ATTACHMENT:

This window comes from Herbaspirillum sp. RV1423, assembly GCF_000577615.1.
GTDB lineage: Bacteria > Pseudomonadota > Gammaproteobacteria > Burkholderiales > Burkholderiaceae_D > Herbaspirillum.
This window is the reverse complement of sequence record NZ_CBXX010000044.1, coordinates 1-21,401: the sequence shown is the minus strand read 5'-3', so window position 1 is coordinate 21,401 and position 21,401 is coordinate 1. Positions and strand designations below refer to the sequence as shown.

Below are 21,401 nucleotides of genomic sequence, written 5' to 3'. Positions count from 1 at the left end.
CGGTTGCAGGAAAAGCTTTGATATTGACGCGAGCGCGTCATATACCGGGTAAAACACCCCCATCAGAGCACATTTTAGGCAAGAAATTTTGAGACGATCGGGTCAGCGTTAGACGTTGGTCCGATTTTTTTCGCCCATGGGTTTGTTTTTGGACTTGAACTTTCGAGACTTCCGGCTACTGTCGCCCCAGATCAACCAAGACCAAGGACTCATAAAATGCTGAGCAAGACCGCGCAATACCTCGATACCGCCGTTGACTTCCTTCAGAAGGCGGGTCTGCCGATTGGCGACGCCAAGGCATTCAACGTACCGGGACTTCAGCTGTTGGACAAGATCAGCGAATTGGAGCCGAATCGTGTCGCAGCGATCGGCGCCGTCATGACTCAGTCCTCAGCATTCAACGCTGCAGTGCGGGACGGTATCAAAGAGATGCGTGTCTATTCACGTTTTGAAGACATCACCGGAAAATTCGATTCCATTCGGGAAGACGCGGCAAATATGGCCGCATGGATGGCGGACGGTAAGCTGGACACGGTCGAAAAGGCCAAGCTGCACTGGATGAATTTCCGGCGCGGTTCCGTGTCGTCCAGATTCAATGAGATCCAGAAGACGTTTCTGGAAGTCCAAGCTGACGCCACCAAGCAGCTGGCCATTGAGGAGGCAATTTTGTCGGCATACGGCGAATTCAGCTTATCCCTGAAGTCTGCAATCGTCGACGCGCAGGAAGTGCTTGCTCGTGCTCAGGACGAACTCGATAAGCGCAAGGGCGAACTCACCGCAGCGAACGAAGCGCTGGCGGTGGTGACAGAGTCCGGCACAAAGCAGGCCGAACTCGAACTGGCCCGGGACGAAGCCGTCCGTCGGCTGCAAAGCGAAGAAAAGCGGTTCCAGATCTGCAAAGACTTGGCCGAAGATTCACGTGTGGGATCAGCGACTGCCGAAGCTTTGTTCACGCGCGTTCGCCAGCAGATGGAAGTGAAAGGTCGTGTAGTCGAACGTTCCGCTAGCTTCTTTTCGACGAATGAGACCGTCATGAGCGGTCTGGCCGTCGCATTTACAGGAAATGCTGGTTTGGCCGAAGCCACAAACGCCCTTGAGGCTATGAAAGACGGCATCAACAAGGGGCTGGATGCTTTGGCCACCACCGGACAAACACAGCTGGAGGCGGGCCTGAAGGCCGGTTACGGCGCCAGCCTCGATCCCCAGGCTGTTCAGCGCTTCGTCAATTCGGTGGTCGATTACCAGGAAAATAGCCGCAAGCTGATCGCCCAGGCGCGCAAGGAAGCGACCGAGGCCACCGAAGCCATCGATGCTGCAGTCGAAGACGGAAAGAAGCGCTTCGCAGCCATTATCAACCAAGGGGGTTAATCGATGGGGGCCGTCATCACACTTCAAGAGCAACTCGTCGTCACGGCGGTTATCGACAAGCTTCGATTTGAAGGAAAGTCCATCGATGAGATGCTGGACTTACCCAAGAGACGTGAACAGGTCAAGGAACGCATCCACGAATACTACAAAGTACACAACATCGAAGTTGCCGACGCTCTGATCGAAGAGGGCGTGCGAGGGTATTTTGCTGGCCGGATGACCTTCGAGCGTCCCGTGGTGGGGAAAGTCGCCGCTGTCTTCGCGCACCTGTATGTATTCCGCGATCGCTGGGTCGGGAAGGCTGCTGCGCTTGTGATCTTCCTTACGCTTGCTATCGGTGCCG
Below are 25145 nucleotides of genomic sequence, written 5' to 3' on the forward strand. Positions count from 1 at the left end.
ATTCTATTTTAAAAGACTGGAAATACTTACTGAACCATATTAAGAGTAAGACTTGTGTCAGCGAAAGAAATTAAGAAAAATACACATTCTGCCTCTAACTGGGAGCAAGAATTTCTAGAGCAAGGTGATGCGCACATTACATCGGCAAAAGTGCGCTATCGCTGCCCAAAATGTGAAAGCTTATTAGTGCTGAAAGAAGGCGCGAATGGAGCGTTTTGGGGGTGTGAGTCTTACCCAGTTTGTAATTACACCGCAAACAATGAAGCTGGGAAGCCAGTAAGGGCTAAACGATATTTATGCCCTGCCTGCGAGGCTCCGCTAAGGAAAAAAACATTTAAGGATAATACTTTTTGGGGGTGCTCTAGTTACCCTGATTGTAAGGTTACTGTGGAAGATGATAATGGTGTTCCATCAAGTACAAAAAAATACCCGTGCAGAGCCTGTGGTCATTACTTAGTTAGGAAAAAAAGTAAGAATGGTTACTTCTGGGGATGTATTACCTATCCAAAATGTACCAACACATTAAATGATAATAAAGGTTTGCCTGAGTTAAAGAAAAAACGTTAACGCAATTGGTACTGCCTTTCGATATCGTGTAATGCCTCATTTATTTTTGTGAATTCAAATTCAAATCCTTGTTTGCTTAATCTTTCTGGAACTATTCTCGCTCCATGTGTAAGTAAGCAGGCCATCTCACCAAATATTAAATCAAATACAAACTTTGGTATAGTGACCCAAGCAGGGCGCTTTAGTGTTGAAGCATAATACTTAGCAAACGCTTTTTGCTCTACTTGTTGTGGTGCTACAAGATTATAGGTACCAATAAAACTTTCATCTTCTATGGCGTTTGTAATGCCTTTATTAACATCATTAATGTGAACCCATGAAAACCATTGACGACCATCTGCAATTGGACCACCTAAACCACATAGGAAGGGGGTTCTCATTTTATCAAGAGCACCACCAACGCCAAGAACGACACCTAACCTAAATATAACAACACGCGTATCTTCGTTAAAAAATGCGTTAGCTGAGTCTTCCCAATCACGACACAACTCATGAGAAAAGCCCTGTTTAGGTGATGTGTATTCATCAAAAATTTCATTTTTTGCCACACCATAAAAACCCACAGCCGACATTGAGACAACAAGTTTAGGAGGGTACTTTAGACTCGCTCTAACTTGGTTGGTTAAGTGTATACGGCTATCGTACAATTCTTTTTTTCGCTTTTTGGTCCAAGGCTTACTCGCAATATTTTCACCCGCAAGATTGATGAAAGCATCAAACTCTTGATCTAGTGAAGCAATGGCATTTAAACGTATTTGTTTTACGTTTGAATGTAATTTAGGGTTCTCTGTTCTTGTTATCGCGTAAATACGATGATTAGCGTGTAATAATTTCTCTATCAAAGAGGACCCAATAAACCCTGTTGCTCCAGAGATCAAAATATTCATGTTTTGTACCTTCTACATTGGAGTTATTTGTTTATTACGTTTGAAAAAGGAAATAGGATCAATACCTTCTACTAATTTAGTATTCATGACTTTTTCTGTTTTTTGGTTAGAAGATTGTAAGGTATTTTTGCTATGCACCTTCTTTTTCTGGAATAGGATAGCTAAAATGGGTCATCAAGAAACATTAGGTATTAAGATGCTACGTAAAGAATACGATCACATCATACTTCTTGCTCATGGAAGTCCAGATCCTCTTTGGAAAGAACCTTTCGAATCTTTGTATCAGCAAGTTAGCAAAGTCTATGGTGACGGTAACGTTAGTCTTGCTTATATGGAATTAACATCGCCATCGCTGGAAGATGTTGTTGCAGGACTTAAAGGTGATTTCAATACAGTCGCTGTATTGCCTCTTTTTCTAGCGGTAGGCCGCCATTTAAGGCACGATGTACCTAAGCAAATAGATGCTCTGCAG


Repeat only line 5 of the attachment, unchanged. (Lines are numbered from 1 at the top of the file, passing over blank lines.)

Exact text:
CGGTTGCAGGAAAAGCTTTGATATTGACGCGAGCGCGTCATATACCGGGTAAAACACCCCCATCAGAGCACATTTTAGGCAAGAAATTTTGAGACGATCGGGTCAGCGTTAGACGTTGGTCCGATTTTTTTCGCCCATGGGTTTGTTTTTGGACTTGAACTTTCGAGACTTCCGGCTACTGTCGCCCCAGATCAACCAAGACCAAGGACTCATAAAATGCTGAGCAAGACCGCGCAATACCTCGATACCGCCGTTGACTTCCTTCAGAAGGCGGGTCTGCCGATTGGCGACGCCAAGGCATTCAACGTACCGGGACTTCAGCTGTTGGACAAGATCAGCGAATTGGAGCCGAATCGTGTCGCAGCGATCGGCGCCGTCATGACTCAGTCCTCAGCATTCAACGCTGCAGTGCGGGACGGTATCAAAGAGATGCGTGTCTATTCACGTTTTGAAGACATCACCGGAAAATTCGATTCCATTCGGGAAGACGCGGCAAATATGGCCGCATGGATGGCGGACGGTAAGCTGGACACGGTCGAAAAGGCCAAGCTGCACTGGATGAATTTCCGGCGCGGTTCCGTGTCGTCCAGATTCAATGAGATCCAGAAGACGTTTCTGGAAGTCCAAGCTGACGCCACCAAGCAGCTGGCCATTGAGGAGGCAATTTTGTCGGCATACGGCGAATTCAGCTTATCCCTGAAGTCTGCAATCGTCGACGCGCAGGAAGTGCTTGCTCGTGCTCAGGACGAACTCGATAAGCGCAAGGGCGAACTCACCGCAGCGAACGAAGCGCTGGCGGTGGTGACAGAGTCCGGCACAAAGCAGGCCGAACTCGAACTGGCCCGGGACGAAGCCGTCCGTCGGCTGCAAAGCGAAGAAAAGCGGTTCCAGATCTGCAAAGACTTGGCCGAAGATTCACGTGTGGGATCAGCGACTGCCGAAGCTTTGTTCACGCGCGTTCGCCAGCAGATGGAAGTGAAAGGTCGTGTAGTCGAACGTTCCGCTAGCTTCTTTTCGACGAATGAGACCGTCATGAGCGGTCTGGCCGTCGCATTTACAGGAAATGCTGGTTTGGCCGAAGCCACAAACGCCCTTGAGGCTATGAAAGACGGCATCAACAAGGGGCTGGATGCTTTGGCCACCACCGGACAAACACAGCTGGAGGCGGGCCTGAAGGCCGGTTACGGCGCCAGCCTCGATCCCCAGGCTGTTCAGCGCTTCGTCAATTCGGTGGTCGATTACCAGGAAAATAGCCGCAAGCTGATCGCCCAGGCGCGCAAGGAAGCGACCGAGGCCACCGAAGCCATCGATGCTGCAGTCGAAGACGGAAAGAAGCGCTTCGCAGCCATTATCAACCAAGGGGGTTAATCGATGGGGGCCGTCATCACACTTCAAGAGCAACTCGTCGTCACGGCGGTTATCGACAAGCTTCGATTTGAAGGAAAGTCCATCGATGAGATGCTGGACTTACCCAAGAGACGTGAACAGGTCAAGGAACGCATCCACGAATACTACAAAGTACACAACATCGAAGTTGCCGACGCTCTGATCGAAGAGGGCGTGCGAGGGTATTTTGCTGGCCGGATGACCTTCGAGCGTCCCGTGGTGGGGAAAGTCGCCGCTGTCTTCGCGCACCTGTATGTATTCCGCGATCGCTGGGTCGGGAAGGCTGCTGCGCTTGTGATCTTCCTTACGCTTGCTATCGGTGCCG